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Wheelbuilding 101... Continued

Rim – There are a few considerations with rim choice, mainly cross-sectional shape/width and all of the finishing touches. Low-cross section rims are best for weight considerations and in significant cross winds on the road. High-cross section, v-shaped rims are typically stronger and can be laced to a higher spoke tension than low-cross section rims, but come with a sometimes significant weight penalty. No matter the choice, look for an even seam where one end of the rim meets the other. Spoke hole eyelets can be a nice touch and prevent cracking around spoke holes, but are not a gauge of rim quality as many perfectly good rims do not have eyelets. Machined brake tracks are not completely necessary, but are a nice touch. Make sure the number of holes in the rim matches the number of holes in the hub.

Spokes – Stainless steel is the only way to go. Spokes come in a few gauges, or widths, mainly 14 gauge, 15 gauge and 16 gauge (2.0, 1.8 and 1.6mm respectively). Spokes can be either straight gauge, or butted where the width of the spoke varies across its length for weight savings and strength considerations. 14/15 gauge, double butted spokes are a good combination of strength, weight and price and are thus the standard go-to choice for most wheelbuilders.

Nipples – Spoke nipples are available in either nickel-plated brass or aluminum. Stick with the brass ones. They’re cheaper and stronger than the aluminum ones. Aluminum nipples save a little bit of weight and can be used reliably, but are much easier to round off during building. You’ll need nipples that correspond to the spoke gauge, and then a high-quality spoke wrench that is the correct size for the nipples.

Spoke Length Calculation
Calculating spoke length is the great black magic of wheelbuiding. Where there used to be complicated charts, there are now online spoke calculation programs and downloadable spreadsheets, with links at the end of this article. You’ll need a few key measurements to determine spoke length.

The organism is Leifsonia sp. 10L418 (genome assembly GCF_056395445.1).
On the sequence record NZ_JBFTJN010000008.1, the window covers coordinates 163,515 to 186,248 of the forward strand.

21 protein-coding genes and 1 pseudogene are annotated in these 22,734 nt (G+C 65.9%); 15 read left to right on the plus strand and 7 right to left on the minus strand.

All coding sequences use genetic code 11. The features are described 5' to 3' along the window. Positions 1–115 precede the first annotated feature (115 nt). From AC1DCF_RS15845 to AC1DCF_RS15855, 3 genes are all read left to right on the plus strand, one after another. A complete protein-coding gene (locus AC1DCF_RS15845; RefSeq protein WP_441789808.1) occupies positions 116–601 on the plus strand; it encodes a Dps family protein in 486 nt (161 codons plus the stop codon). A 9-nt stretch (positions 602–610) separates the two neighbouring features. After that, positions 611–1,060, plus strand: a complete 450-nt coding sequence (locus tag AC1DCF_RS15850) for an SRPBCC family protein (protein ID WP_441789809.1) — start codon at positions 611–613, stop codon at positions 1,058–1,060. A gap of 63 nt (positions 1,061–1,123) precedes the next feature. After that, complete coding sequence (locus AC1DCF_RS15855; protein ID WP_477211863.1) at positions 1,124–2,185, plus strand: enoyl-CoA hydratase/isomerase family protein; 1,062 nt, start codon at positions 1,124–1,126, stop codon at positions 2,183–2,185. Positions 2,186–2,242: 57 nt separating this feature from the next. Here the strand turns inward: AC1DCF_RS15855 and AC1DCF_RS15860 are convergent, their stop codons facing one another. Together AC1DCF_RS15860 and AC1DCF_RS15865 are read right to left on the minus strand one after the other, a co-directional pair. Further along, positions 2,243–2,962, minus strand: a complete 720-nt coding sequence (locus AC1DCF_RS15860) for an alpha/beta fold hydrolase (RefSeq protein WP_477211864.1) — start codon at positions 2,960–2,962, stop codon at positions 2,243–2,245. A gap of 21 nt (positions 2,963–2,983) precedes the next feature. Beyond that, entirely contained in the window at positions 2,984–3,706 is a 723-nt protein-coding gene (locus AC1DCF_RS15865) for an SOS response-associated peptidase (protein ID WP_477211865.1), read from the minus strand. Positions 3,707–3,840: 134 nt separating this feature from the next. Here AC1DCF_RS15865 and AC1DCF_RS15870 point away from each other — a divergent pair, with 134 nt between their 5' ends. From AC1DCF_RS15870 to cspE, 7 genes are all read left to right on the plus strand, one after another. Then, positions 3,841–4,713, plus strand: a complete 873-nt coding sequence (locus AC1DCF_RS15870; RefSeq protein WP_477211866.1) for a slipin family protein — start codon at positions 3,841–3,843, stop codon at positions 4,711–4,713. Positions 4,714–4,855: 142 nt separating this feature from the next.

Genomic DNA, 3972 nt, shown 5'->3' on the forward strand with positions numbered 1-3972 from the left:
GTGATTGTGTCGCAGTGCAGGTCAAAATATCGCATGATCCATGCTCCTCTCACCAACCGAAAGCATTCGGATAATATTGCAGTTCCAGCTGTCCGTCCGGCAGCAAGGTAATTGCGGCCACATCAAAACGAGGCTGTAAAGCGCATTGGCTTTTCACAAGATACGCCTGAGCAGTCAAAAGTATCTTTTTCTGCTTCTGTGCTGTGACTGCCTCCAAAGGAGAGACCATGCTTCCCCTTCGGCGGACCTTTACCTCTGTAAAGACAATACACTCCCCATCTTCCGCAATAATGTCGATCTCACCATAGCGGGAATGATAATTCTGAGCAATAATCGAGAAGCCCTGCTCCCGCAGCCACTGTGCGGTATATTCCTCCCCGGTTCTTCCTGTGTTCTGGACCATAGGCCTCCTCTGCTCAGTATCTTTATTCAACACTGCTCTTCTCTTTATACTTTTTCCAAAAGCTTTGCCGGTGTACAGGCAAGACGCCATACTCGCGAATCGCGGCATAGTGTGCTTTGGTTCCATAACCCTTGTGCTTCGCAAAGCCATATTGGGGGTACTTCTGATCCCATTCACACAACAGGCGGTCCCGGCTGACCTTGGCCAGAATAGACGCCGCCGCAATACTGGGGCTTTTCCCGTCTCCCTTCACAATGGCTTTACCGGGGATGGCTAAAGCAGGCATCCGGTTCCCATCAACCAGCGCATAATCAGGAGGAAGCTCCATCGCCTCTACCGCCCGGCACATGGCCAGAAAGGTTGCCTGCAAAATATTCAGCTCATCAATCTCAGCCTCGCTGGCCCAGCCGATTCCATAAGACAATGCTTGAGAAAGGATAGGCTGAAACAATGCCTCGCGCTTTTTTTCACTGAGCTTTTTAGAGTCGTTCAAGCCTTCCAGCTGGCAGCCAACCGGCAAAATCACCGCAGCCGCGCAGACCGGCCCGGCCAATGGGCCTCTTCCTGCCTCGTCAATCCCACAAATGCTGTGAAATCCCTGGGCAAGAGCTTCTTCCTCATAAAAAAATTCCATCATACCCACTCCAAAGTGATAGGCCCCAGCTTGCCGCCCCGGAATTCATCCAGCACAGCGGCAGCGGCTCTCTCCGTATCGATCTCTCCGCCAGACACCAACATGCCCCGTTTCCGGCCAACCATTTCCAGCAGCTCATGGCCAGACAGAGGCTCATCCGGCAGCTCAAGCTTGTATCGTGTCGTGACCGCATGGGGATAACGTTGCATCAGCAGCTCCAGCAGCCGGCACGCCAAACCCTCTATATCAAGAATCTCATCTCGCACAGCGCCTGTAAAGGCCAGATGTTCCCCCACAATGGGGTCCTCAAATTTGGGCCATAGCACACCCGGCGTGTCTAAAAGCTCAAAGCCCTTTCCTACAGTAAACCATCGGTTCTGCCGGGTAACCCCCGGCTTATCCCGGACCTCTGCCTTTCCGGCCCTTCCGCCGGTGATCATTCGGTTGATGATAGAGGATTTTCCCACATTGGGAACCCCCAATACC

• Number of spokes, and lacing pattern.

• ERD – The Effective Rim Diameter (ERD) is the inside diameter of the rim, along the surface that the spoke nipples engage.

• Flange Diameter – Measured along the centerline of the spoke holes.

• CTF – Center To Flange, left and right. The distance from the centerline of the hub to the right/left hub flanges. This distance will vary on multispeed hubs to account for the cogset, and may vary on some singlespeed/fixed hubs also.

These hub and rim measurements should be provided by the manufacturers, but are easy enough to measure. For hubs, use a set of calipers to take measurements. The ERD can be measured with a spare nipple and a length of string threaded through a spoke hole and across the inside diameter of the rim. It’s worth double and triple checking your measurements.

Plug these numbers into your spoke calculator to find out the required spoke lengths on each side of the hub. Round off the decimal and buy spokes in the nearest length available. Cheating by a millimeter or two is possible to match lengths right to left, but anything more risks a spoke that is simply too long/short for a correct build.